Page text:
Tomorrow, May 9, all eyes are on Cotabato City as the indicator of the Bangsamoro vote. The past week has been marred with election-related controversies, with hundreds of teachers protesting over the conduct of preparations for the polls.
By MENCHANI TILENDO
COTABATO CITY — More than 500 special police forces are set to serve as Board of Election Inspectors (BEIs) in Cotabato City Bangsamoro Autonomous Region in Muslim Mindanao (BARMM) tomorrow, May 9, following a series of election-related violence this past week.
According to PNP-BARMM Joint Special Operations Task Group Head Brig. Gen. Pablo Labra, this decision was agreed upon today by the local opposing camps United Bangsamoro Justice Party (UBJP, party of the Moro Islamic Liberation Front) and incumbent City Mayor Cynthia-Guiani Sayadi.
Last May 5, more than 200 public school teachers protested and staged a walkout during the scheduled testing and sealing of VCMs in the city. They decried their removal as electoral board members as they were replaced by Madaris School Islamic teachers who have not undergone training to operate the vote counting machines (VCMs).
“The teachers were surprised upon learning that they were removed and others were designated to handle the vote counting machines (VCMs),” Mayor Sayadi, who is vying for re-election, said in an interview with Radyo Pilipinas.
Sayadi added that this was followed by the supposed recommendation made by the Ministry of Basic, Higher and Technical Education (MBHTE) in BARMM.
BARMM Education Minister and MILF Peace Panel Chair Mohagher Iqbal belied claims that the agency is involved in a plot to rig the May 9 election results. He explained in a radio interview that the controversy over the supposed replacement of teachers as poll workers was a case of mix-up and not out of any malicious motives.
Under the memorandum of agreement between the Commission on Elections (Comelec0 and MBHTE, the latter is allowed to recommend teachers whom the poll body will draft for election duty. But in the recent case, according to Iqbal, “the Cotabato City Schools Division also submitted its list of teachers to serve as electoral boards to the Comelec.”
Iqbal said that the complications over the names of electoral board members were due to the reshuffling of election officers in Cotabato City. As of Friday, the new election officer of Cotabato City is lawyer Maadz Ali, replacing Eusoph Kari, designated as Cotabato City acting election officer on Wednesday.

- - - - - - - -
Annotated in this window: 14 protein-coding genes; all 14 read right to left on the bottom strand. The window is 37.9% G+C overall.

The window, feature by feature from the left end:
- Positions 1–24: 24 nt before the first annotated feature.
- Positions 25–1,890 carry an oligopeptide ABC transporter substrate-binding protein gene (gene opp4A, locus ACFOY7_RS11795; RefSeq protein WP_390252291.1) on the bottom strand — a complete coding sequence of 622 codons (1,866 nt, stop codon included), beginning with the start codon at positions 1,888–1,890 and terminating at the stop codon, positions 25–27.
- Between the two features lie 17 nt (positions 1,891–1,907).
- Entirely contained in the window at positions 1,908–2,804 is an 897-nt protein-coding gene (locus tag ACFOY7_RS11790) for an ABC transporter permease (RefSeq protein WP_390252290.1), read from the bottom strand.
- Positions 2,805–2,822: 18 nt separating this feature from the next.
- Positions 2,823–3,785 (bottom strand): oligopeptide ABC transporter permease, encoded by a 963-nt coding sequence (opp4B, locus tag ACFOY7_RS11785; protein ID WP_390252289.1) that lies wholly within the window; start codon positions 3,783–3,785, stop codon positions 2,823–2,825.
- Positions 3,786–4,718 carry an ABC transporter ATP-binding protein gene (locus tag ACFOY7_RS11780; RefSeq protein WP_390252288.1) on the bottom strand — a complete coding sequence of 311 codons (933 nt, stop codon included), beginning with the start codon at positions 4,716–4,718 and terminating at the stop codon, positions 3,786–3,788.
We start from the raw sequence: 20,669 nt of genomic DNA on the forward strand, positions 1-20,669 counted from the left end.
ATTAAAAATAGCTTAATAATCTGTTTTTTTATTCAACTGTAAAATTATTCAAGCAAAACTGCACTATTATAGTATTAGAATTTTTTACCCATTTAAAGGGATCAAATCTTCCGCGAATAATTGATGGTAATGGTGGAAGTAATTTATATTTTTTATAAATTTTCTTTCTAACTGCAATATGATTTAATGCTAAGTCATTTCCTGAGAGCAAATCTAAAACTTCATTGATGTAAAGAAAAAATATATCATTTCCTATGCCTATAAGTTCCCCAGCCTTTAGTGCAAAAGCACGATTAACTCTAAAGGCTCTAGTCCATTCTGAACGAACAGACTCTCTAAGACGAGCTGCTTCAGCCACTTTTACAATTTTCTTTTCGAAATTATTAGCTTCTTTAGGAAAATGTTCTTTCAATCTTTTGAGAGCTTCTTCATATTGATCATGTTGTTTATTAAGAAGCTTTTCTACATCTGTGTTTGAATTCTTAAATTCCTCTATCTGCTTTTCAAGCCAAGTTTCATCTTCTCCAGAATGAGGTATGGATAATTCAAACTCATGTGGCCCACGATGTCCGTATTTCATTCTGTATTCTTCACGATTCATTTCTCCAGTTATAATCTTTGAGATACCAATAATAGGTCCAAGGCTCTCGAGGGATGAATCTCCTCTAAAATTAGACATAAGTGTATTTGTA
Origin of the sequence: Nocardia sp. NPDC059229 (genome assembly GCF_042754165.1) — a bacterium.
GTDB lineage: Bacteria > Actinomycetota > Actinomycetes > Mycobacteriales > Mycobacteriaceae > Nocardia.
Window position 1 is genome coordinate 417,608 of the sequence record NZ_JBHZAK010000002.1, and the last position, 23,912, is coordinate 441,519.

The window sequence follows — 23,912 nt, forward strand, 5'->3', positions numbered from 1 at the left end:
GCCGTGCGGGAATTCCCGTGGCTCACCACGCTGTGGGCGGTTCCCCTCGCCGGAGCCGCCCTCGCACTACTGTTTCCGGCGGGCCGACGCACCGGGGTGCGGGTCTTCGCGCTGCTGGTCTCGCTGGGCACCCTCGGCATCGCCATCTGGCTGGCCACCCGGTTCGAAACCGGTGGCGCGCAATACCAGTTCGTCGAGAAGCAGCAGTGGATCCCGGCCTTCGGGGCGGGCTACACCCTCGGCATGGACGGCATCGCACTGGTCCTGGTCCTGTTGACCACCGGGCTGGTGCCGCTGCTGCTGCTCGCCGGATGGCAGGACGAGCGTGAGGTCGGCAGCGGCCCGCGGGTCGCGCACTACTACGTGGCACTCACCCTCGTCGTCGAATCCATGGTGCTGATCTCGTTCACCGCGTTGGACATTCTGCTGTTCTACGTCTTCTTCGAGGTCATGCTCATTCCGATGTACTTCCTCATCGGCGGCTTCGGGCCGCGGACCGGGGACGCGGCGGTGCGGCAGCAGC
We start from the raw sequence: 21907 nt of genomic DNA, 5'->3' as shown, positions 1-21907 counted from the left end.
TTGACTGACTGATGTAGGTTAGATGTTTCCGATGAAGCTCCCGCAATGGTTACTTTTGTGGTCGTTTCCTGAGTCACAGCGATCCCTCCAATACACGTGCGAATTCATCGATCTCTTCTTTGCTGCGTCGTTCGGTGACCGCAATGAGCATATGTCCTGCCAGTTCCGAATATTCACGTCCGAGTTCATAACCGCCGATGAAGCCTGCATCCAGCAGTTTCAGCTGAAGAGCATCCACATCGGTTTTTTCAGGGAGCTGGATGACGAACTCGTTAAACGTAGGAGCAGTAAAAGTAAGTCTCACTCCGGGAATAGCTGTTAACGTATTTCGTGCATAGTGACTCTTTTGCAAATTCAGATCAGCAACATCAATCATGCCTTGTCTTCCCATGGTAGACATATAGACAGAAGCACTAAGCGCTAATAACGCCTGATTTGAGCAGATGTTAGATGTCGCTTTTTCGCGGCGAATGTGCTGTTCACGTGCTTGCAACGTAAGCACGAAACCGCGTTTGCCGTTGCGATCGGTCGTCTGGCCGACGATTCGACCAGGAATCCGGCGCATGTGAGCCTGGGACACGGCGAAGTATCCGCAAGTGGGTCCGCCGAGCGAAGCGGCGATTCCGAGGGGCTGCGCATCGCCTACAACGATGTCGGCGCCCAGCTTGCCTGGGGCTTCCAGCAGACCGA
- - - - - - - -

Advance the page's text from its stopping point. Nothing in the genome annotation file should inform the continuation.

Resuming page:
Iqbal added that the city schools division should have submitted their list to the MBHTE first and the agency will be the one to recommend to Comelec.
The issue was escalated to the Comelec national office as Commissioner Marlon Casquejo reiterated that only those poll workers trained and certified by the Department of Science and Technology can serve in the electoral board.
From VCM testing and sealing to tensions
On May 7, hundreds of public school teachers waited in front of the Comelec office at the Bangsamoro Government Center for their formal appointments as poll servers. On this same day was the rescheduled final testing and sealing of the VCMs, which was also delayed due to the non-availability of election board members.
Tensions gripped the place when a group identified with the UBJP allegedly blocked the release of the VCMs from the local Comelec office to the city polling centers. A vehicle was damaged and one military personnel was injured during the commotion.
This was after the BARMM Interior and Local Government received reports of alleged attempts to sneak out ballots ahead of Monday’s elections in the towns of Sultan Kudarat and Datu Odin Sinsuat in Maguindanao.
In a press statement, the Sultan Kudarat police denied the allegations, saying no ballot-snatching took place.
BARMM Interior and Local Government Minister Naguib Sinarimbo said that these prompted the UBJP members to closely monitor the movement of the VCMs and other election paraphernalia.
Due to security reasons, the local Comelec office has again rescheduled the final testing and sealing of the VCMs in all assigned polling centers today, supervised by hundreds of police personnel.